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ARLINGTON, Va. — All four military services met their active-duty recruiting goals in June, the 13th month in a row that recruiters have met or exceeded their goals, according to figures released Monday by the Pentagon.

All of the services are on target to meet their active-duty goals for fiscal 2006.

Five of the six reserve components also met or exceeded goals in June, the figures showed.

The only reserve component to fall short was the Navy Reserve, which met 95 percent of its goal for the month.

Two of the reserve components are lagging behind their year-end goals: the Navy Reserve, which has met only 83 percent of its year-to-date goal; and the Air National Guard, which is at 92 percent of its year-to-date goal.

But the Army Reserve and Army National Guard, which had struggled in previous months — falling behind their goals even as late as April — roared ahead in June.

The Army Reserve accessed 5,640 soldiers, or 121 percent of its monthly accession goal of 4,661.

With 25,004 soldiers accessed into the force so far this fiscal year, the Army Reserve is at 101 percent of year-to-date goal.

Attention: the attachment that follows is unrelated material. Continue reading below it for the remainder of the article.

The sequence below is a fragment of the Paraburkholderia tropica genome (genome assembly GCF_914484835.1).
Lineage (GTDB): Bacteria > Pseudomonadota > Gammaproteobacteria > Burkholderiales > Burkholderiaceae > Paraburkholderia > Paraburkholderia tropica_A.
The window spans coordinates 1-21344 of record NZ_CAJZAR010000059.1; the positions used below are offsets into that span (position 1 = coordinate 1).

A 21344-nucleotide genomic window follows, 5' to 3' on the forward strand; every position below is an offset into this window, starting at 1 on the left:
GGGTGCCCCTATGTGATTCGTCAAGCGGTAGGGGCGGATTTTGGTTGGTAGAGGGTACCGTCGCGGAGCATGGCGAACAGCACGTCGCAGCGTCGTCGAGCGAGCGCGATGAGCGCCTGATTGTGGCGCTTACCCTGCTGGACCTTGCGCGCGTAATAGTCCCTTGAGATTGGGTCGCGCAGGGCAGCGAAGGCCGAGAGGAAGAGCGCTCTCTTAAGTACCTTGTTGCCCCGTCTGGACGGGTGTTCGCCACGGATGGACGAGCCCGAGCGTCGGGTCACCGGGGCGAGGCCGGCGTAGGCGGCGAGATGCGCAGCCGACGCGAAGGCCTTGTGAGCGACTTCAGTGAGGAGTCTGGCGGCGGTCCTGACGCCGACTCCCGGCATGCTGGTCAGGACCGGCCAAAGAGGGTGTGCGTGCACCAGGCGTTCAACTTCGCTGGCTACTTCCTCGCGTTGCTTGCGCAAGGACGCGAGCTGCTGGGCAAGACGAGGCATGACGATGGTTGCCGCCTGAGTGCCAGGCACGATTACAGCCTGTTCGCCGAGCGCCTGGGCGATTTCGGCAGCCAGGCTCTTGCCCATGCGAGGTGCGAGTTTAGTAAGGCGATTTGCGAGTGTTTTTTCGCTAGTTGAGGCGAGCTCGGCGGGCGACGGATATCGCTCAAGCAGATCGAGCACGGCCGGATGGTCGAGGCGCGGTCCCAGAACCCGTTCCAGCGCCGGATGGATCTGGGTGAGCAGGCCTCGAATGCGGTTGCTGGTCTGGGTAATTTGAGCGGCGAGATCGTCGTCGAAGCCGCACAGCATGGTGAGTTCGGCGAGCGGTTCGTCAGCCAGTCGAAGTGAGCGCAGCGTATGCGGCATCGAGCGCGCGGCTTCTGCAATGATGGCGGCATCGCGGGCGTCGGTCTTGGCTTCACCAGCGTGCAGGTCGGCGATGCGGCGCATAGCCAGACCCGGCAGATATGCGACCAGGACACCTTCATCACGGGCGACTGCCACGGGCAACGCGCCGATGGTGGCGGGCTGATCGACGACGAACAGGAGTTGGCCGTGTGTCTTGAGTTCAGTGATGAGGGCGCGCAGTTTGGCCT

The Army National Guard, meanwhile, which missed its goal last year, accessed 5,823 soldiers in June, or 101 percent of the monthly goal of 5,743. The service is at 103 percent of its year-to-date mission, according to the statistics.

The June numbers are lending credence to Army leaders’ statements that unlike fiscal 2005, recruiting in fiscal 2006 will be successful — despite the ongoing wars in Iraq and Afghanistan and growing the overall size of the force.

“I’m cautiously optimistic we’re going to make our [fiscal 2006] numbers,” Army Secretary Francis Harvey told C-SPAN on June 14.

Pentagon spokesman Bryan Whitman told reporters Monday that more recruiters, financial incentives and other “tools” have helped the active services to meet their goals.

Among those tools that have apparently paid off has been the Army’s controversial strategy of “backloading” its recruiting efforts.

Instead of spreading recruiting goals evenly over 12 months, as they did in the past, Army officials lowered monthly recruiting goals for the first eight months of the fiscal year, focusing on the more productive summer months.

Critics said that even with the “summer surge” in their favor, the resulting numbers would be too high for recruiters to meet.

But in June, Army recruiters brought in 8,756 accessions, more than the 8,600 goal they were set.

June’s recruiting efforts bring the active Army’s total to 51,612 recruits, leaving 28,388 slots on the roster left to fill between now and Sept. 30, the end of fiscal 2006.

But the bar for the next three months remains very high: more than 9,460 individuals will have to agree to join the active Army in July, August and September for the overall goal to be met.

Stars and Stripes reporter Jeff Schogol contributed to this report from the Pentagon.


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